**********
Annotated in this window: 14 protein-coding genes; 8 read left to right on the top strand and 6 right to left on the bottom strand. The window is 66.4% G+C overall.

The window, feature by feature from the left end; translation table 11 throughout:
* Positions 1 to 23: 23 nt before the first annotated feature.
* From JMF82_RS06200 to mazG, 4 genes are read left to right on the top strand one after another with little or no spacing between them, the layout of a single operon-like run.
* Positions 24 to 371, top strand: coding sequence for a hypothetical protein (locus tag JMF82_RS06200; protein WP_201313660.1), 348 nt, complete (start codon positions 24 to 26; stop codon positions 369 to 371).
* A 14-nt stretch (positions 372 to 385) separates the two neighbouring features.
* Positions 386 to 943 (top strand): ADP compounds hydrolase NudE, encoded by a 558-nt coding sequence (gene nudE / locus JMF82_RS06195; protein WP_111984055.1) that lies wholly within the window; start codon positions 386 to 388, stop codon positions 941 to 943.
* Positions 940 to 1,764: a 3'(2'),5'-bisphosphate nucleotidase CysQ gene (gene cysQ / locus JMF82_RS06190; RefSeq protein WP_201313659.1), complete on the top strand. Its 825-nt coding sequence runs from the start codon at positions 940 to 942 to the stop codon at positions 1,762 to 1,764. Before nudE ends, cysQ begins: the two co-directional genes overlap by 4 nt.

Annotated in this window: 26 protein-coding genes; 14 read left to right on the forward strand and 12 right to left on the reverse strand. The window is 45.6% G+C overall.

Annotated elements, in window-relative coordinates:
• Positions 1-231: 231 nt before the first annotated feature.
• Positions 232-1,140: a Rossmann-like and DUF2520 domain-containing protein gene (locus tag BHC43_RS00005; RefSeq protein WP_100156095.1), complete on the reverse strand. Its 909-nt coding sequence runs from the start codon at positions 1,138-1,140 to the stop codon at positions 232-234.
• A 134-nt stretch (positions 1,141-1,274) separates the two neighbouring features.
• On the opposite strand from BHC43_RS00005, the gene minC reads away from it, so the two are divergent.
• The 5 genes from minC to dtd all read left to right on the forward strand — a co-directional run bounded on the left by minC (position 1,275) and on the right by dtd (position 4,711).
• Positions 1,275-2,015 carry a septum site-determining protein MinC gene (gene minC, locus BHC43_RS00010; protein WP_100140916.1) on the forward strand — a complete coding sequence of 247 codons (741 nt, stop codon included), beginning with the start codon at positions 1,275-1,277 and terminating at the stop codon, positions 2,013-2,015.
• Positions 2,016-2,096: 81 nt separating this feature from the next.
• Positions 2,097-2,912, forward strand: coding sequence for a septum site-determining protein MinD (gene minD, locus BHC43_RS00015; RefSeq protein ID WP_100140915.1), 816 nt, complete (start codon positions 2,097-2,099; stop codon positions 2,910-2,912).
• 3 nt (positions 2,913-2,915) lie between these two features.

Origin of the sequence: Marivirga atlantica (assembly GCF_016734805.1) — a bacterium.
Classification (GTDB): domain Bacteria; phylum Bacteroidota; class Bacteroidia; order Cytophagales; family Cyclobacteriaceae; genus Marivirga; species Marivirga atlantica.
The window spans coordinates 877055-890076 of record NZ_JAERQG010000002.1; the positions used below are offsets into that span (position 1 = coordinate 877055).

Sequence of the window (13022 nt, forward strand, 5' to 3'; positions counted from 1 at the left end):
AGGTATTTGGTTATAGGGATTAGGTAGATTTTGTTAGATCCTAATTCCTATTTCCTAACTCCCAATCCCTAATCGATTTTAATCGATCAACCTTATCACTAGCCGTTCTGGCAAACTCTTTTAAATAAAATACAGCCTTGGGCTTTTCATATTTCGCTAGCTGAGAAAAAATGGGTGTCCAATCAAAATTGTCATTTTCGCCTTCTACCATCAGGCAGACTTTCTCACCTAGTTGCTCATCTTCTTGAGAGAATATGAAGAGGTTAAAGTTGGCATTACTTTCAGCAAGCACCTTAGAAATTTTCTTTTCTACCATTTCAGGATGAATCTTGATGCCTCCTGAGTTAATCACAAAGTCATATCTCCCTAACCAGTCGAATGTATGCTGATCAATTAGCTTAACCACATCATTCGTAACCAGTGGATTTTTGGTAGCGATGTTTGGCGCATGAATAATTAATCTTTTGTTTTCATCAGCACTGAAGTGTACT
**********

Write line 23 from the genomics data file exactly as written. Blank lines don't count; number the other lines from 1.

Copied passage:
Sequence of the window (13022 nt, forward strand, 5' to 3'; positions counted from 1 at the left end):